Like they said, when having the same sample rate and the same bit depth, Mixing equals to the sum of the values. Doing a division is not a requirement but it might be needed depending on the goal.*

Likewise, changing the number of channels of a signal is also quite straightforward:

Mono to "N" is just using the same stream for the other channels
"N" to mono is mixing the streams into a single one.

Since this can cause changes in the volume, a "channel matrix" is applied.
Channel matrix is just doing a multiplication before doing the addition, in order to change the amplitude of the signal in that channel. In 5.1 to stereo matrixes, generally the different channels reduce their volume in different amounts before being mixed together. (In a matrix, one source channel can go to more than one destination channel, like when converting stereo to 5.1).


Depending on your background you could take a look at http://www.dspguide.com/ . It talks about digital signal processing, and might be helpful for you in the future. (Obviously, if you have just started, most of that will be clueless math and strange words).



* Concretely, if you sum the same signal twice, its peak will double and that could cause clipping. Said that, if one mixes 32 streams, it is not wise to have a division by 32 (this would lower the peak of one stream by 30dB. Think that the mute of some car radios is only 20dBs).

This post has been edited by [JAZ]: Apr 19 2012, 19:28
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DVDdoug
post Apr 19 2012, 19:43
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Mick,

Typically, a stereo mixer (hardware or software) will have (at least) two controls for each input.

There is a level control, so if you are mixing A+B you can mix 30% of A with 70% of B, etc. The total does not have to add to 100%, because there is also a master level control, and if you are using floating-point there are essentially no limits. (You'd normally check/adjust the levels to prevent clipping before rendering to an integer format.)

For mono sources there is also a panning control (AKA "pan pot"). The pan control determines "where" the sound is located, left-to right, by adjusting how much of this mono signal gets mixed-into the left channel, and how much gets mixed into the right channel. If you pan to the center (equal amounts in both channels), the level is normally reduced by 3dB, because otherwise the single-track mono volume level is doubled, since it's duplicated in both channels.*

By default, you wouldn't use a pan-pot with stereo inputs, since the left-input normally goes to the left-output, and the right- input goes to the right-output. But, most mixers do allow you to pan the left & right stereo channels indpendently. So, you could move both channels to the left, or both to the right, or move them both to the middle, or criss-cross them, etc.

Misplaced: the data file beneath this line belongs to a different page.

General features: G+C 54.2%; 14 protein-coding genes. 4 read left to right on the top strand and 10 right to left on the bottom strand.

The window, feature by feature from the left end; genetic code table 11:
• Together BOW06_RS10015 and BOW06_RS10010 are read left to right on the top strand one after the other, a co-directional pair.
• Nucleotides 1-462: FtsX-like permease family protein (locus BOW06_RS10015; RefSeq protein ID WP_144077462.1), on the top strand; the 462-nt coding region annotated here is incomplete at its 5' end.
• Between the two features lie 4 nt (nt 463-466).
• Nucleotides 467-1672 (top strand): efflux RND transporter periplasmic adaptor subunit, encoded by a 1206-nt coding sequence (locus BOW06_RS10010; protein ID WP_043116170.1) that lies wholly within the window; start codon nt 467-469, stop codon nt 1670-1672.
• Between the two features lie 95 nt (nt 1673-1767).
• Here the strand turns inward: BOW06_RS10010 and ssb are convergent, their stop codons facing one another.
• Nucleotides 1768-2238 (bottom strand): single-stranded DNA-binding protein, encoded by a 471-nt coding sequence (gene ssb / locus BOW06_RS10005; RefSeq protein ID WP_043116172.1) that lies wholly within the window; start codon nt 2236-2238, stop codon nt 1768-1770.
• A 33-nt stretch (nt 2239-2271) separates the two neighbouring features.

You will notice that pan controls can take care of stereo-to-mono, or mono-to-stereo (of course you don't have true stereo if you have the same sound in both channels).


* Not all pan pots follow this rule (there are different "pan laws"), and it's usually not that important, since you always have a level control to adjust the mono signal before mixing & panning. It does become important if you are moving the sound around during the track... i.e. If a speaker/singer starts-out on the left and moves across the "stage" to the right during the track/song. In that case, you don't want the voice to get louder in the "center".
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AltAudio
post Apr 19 2012, 22:00
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Ok thanks for the input. I am a .NET developer and I've got an algorithm that converts stereo stream into mono(for simplicity sake) and evaluates those samples with algo logic. It then creates a new stream(in this case) mono and now I've got to mix the two back together into a new stereo stream.
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DVDdoug
post Apr 20 2012, 00:34
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QUOTE
I am a .NET developer and I've got an algorithm that converts stereo stream into mono(for simplicity sake) and evaluates those samples with algo logic. It then creates a new stream(in this case) mono and now I've got to mix the two back together into a new stereo stream.
Good. That's pretty-much how most audio editing software works. Each channel from each file/source would be loaded into an array. Then everything gets mixed/processed and the result goes into new "output" or "result" arrays. (Some applications might use 2-dimensional or multi-dimensional arrays for stereo/multi-channel data.)

I assume real-time audio processing basically works the same way except with smaller arrays used as circular buffers.